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Author Guidelines

Author Guidelines in preparing the manuscript before submission.

1. Language
The language of the manuscript must be in English (either American or British standard, but not the mixture of both).

2. Length of paper
The length of the paper should not exceed 30 pages. Paper containing more than 30 pages words will be returned to the author(s) to abridge. Articles should be typed in double-space (including footnotes and references) on one side of the paper only (preferably A4) with wide margins. Authors are urged to write as concisely as possible, but not at the expense of clarity, tables that are too long can be strait to landscape.

3. Title Page
Title page is a separated page before the text. It should include the following information:

Tile should be concise and informative. Try to avoid abbreviations and formulae where possible.

Author’s names and affiliations
Please indicate the given name and family name clearly. Present the authors' affiliation addresses (where the actual work was done) below the names. Indicate all affiliations with a lower-case superscript letter immediately after the author's name and in front of the appropriate address. Provide the full postal address of each affiliation, including the country name, and, if available, the e-mail address, and telephone number of each author.

Corresponding author
clearly indicate who is willing to handle correspondence at all stages of refereeing, publication and post-publication. Ensure that telephone numbers (with country and area code) are provided in addition to the e-mail address and the complete postal address.

1.      Abstract:

The abstract is a shortened version of the paper. Write it concisely and precisely as one standalone paragraph of 350 or fewer words. Include the rationale, objectives, methods, major results, and main conclusions and their significance.

2.     Introduction:

State the nature and magnitude of the research topic or problem, explain why the research was done, provide background information, highlight knowledge gaps and the novelty of the research, review the relevant literature, state the hypotheses, rationale, and objectives, and define terms and abbreviations.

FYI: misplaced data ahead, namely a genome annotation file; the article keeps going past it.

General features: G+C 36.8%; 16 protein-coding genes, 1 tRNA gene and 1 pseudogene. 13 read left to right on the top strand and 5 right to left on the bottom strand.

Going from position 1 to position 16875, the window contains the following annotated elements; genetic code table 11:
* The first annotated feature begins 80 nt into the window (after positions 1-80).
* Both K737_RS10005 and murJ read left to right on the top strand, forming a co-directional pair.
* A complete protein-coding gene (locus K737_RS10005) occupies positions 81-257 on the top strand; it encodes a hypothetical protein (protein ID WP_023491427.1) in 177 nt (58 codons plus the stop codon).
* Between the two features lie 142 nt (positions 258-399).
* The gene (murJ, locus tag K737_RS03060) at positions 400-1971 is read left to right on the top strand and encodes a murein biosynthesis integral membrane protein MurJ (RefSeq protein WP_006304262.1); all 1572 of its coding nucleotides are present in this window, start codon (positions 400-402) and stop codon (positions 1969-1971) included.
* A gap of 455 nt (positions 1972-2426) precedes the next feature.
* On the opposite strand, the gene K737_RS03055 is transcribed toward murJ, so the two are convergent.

3.     Materials and methods:

Clearly describe what was done and how, when, where, and under what conditions in sufficient detail to enable another researcher to repeat the experiment. Include descriptions of the experimental design including treatment replications and experiment repetitions, the materials used, the data collected and how the data were collected, the statistical and mathematical procedures used to analyze the data, and assumptions made and their rationale. Descriptions should be in past tense and SI units should be used unless otherwise stated in the author instructions.

4.     Results:

Present results clearly and precisely. Present only analyzed summary data. Detailed, supporting data can be presented as supplementary material. Cite all tables and figures.

5.     Discussion:

Discuss variability among repeated experiments. Compare the results to those of previously published, similar studies. Discuss the significance of the work. Reiterate the novelty of the work. Avoid excessive speculation. Avoid conclusions that are not supported by the data.

6.     Clarity and detail:

Are all parts of the manuscript clearly written in sufficient detail?

7.      Formatting:

Use page numbering, line numbering, double line spacing, and a font size of 11 or 12 points. Use a recently published Crop Protection paper as a guide to style (section numbering, paragraphs, citation style, etc.).

8.     English language:

Has the manuscript been proof-read for grammar, sentence structure and spelling?

9.     Plagiarism:

Do not copy chunks of text directly from published sources. Plagiarized manuscripts will be rejected outright.